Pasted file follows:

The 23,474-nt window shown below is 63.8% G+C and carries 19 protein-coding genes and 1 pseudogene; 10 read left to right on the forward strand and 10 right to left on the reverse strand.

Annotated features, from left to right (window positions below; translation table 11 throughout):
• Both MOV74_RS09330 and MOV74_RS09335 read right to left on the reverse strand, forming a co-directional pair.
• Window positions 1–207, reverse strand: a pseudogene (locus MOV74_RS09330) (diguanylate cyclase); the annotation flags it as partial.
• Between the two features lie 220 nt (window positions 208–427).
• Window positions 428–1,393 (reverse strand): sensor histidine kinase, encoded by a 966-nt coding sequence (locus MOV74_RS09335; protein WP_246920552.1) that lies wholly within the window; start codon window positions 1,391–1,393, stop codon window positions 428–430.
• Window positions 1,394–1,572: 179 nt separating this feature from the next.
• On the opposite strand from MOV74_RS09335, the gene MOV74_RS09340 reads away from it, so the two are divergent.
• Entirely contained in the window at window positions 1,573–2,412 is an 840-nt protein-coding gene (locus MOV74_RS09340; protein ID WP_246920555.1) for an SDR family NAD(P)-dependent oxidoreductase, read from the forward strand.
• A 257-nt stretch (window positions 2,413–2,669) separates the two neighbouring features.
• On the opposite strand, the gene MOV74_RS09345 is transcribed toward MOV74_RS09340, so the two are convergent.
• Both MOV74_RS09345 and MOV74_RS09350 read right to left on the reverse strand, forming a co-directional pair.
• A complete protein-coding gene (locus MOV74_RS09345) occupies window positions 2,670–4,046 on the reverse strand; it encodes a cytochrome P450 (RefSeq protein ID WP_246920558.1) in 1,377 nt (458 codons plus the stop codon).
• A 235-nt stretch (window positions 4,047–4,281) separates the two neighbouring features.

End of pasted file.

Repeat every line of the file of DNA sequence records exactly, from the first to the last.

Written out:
The 23,474-nt window shown below is 63.8% G+C and carries 19 protein-coding genes and 1 pseudogene; 10 read left to right on the forward strand and 10 right to left on the reverse strand.

Annotated features, from left to right (window positions below; translation table 11 throughout):
• Both MOV74_RS09330 and MOV74_RS09335 read right to left on the reverse strand, forming a co-directional pair.
• Window positions 1–207, reverse strand: a pseudogene (locus MOV74_RS09330) (diguanylate cyclase); the annotation flags it as partial.
• Between the two features lie 220 nt (window positions 208–427).
• Window positions 428–1,393 (reverse strand): sensor histidine kinase, encoded by a 966-nt coding sequence (locus MOV74_RS09335; protein WP_246920552.1) that lies wholly within the window; start codon window positions 1,391–1,393, stop codon window positions 428–430.
• Window positions 1,394–1,572: 179 nt separating this feature from the next.
• On the opposite strand from MOV74_RS09335, the gene MOV74_RS09340 reads away from it, so the two are divergent.
• Entirely contained in the window at window positions 1,573–2,412 is an 840-nt protein-coding gene (locus MOV74_RS09340; protein ID WP_246920555.1) for an SDR family NAD(P)-dependent oxidoreductase, read from the forward strand.
• A 257-nt stretch (window positions 2,413–2,669) separates the two neighbouring features.
• On the opposite strand, the gene MOV74_RS09345 is transcribed toward MOV74_RS09340, so the two are convergent.
• Both MOV74_RS09345 and MOV74_RS09350 read right to left on the reverse strand, forming a co-directional pair.
• A complete protein-coding gene (locus MOV74_RS09345) occupies window positions 2,670–4,046 on the reverse strand; it encodes a cytochrome P450 (RefSeq protein ID WP_246920558.1) in 1,377 nt (458 codons plus the stop codon).
• A 235-nt stretch (window positions 4,047–4,281) separates the two neighbouring features.